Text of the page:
Las Vegas Sun

October 21, 2014

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Sun editorial:

Roads and taxes

Gas-tax plan would help boost the economy now and in future

Clark County Commissioners are considering a proposal to raise the local gas tax to pay for roadwork and transportation projects.

The official plan, which the commission is expected to see this month, would tie a gas tax increase to the rate of inflation — roughly 3 cents a gallon each year. It would be in effect until a statewide vote on the issue in 2016.

Clark County’s portion of the gas tax, about 9 cents a gallon, hasn’t been increased since 1995. That has left the county with less money for transportation projects. Add to that greater fuel efficiency, which means people buying less gas and paying less in taxes. The result is that transportation planners are hard-pressed to find money to meet the needs of Southern Nevada. The Regional Transportation Commission has seen a drop in funding for road construction from $135 million a year a decade ago to roughly $22 million a year.

Income from the new tax, which would add $16 to a driver’s annual fuel bill the first year, would be used to raise a bond issue of up to $800 million. That money would help the Regional Transportation Commission pursue key projects, including work on the Las Vegas Beltway, the planned Interstate 11, and improvements for Paradise Road and Maryland Parkway.

RTC general manager Tina Quigley told the Sun’s Conor Shine last month that the tax increase would also lead to 5,500 new jobs directly and an additional 4,000 jobs indirectly.

“If this does not pass, I think we’re going to be stalled for a little while,” she said. “It certainly isn’t enough to continue to grow and diversify our economy.”

The tax plan has run into some criticism, including from county commission Chairman Steve Sisolak.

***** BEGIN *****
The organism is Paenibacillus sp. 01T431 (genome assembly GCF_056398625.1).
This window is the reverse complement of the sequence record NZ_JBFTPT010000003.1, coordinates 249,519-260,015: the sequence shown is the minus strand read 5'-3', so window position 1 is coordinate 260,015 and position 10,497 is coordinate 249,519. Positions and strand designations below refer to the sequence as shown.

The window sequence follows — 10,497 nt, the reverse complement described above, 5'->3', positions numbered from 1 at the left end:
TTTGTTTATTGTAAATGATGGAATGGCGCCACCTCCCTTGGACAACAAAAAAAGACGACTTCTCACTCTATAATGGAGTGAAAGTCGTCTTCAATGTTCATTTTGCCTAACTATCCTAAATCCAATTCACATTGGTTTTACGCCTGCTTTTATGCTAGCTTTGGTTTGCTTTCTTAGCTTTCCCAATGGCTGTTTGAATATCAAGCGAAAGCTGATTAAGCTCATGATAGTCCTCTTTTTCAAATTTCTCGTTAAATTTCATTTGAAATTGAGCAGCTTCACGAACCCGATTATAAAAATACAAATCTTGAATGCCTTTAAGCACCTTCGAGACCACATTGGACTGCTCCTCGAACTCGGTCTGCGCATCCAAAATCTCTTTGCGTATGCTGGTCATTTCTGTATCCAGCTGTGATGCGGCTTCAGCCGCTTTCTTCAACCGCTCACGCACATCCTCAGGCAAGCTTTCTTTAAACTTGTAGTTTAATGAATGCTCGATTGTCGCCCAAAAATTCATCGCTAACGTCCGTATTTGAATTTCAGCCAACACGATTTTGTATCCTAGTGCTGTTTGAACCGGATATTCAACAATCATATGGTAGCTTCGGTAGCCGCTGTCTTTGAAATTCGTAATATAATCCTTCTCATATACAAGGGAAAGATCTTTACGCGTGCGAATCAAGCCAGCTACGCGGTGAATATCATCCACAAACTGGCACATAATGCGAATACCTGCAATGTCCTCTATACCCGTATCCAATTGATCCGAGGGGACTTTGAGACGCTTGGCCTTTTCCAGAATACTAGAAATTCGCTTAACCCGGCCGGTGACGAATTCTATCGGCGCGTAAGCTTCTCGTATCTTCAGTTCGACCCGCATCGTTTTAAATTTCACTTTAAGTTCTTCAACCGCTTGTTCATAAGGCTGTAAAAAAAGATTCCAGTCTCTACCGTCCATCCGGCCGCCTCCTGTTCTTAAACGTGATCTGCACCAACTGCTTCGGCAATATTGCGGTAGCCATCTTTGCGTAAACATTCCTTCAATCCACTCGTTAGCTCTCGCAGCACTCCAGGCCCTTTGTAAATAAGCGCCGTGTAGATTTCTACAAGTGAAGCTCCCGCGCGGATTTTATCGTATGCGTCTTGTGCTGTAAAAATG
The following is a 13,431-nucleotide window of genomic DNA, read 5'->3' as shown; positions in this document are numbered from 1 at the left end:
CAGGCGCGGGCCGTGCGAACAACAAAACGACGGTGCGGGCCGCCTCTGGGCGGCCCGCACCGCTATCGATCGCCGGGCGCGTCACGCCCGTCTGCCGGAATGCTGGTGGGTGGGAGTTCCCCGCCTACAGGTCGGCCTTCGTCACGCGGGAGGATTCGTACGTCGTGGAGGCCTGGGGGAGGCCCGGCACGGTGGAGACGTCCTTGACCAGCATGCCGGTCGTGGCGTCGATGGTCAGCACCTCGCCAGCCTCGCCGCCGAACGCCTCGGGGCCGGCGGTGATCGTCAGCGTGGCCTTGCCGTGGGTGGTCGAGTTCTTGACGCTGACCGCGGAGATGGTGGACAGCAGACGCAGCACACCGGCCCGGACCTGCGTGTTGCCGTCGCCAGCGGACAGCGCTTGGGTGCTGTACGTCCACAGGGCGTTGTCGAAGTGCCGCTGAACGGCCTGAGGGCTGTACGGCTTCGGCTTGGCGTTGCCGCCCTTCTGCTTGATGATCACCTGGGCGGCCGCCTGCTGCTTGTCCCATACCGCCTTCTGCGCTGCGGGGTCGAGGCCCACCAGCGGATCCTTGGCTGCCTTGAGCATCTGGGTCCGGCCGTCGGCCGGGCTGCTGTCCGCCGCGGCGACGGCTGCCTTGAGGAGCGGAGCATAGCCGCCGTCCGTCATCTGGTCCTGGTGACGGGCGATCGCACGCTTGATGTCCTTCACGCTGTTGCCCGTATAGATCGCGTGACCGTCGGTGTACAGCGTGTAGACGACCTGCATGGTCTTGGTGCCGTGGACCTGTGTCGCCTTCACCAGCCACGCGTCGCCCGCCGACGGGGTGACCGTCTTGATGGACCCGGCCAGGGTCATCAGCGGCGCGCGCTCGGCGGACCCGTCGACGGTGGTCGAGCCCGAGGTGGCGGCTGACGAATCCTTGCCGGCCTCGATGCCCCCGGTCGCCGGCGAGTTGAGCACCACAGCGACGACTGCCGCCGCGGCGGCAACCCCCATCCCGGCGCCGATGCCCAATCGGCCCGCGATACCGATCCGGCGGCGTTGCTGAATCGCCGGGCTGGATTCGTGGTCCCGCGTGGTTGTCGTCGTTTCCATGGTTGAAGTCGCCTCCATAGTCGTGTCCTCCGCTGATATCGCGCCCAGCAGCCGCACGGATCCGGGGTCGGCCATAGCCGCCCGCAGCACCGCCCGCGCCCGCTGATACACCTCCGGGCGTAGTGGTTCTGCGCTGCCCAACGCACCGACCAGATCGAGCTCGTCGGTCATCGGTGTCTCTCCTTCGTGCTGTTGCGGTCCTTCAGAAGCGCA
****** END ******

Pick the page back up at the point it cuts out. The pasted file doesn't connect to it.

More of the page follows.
“My problem is I believe the tax needs to be broad-based, it needs to be stable and it needs to be fair,” he said. “My concern about this tax is it’s none of those.”

Sisolak noted that someone with an electric car would pay nothing in gas taxes, which support roadwork.

He is correct in that this is not the most fair tax. A plan like the “vehicle miles tax,” which assesses drivers based on how many miles they drive, would be more fair, and Sisolak has said he would support that. But such a tax is difficult to implement, as other states have found out, and Nevada isn’t close to taking that on. The idea has come up in the past but so far has gone nowhere.

Regardless, that isn’t before the commission and it isn’t an option. It’s something that the Legislature would have to approve, and state lawmakers should consider it. But that’s another issue. What’s in front of the commission is whether to increase the gas tax, and in our view, there’s no question. Southern Nevada needs a strong transportation system, which is part of the foundation of a strong economy.

Good roads allow tourists and goods to come here, and the current taxes don’t do enough to pay for the needed work. The gas tax plan would help tremendously. The commission should support this measure. It would literally pave the way to a better economy.

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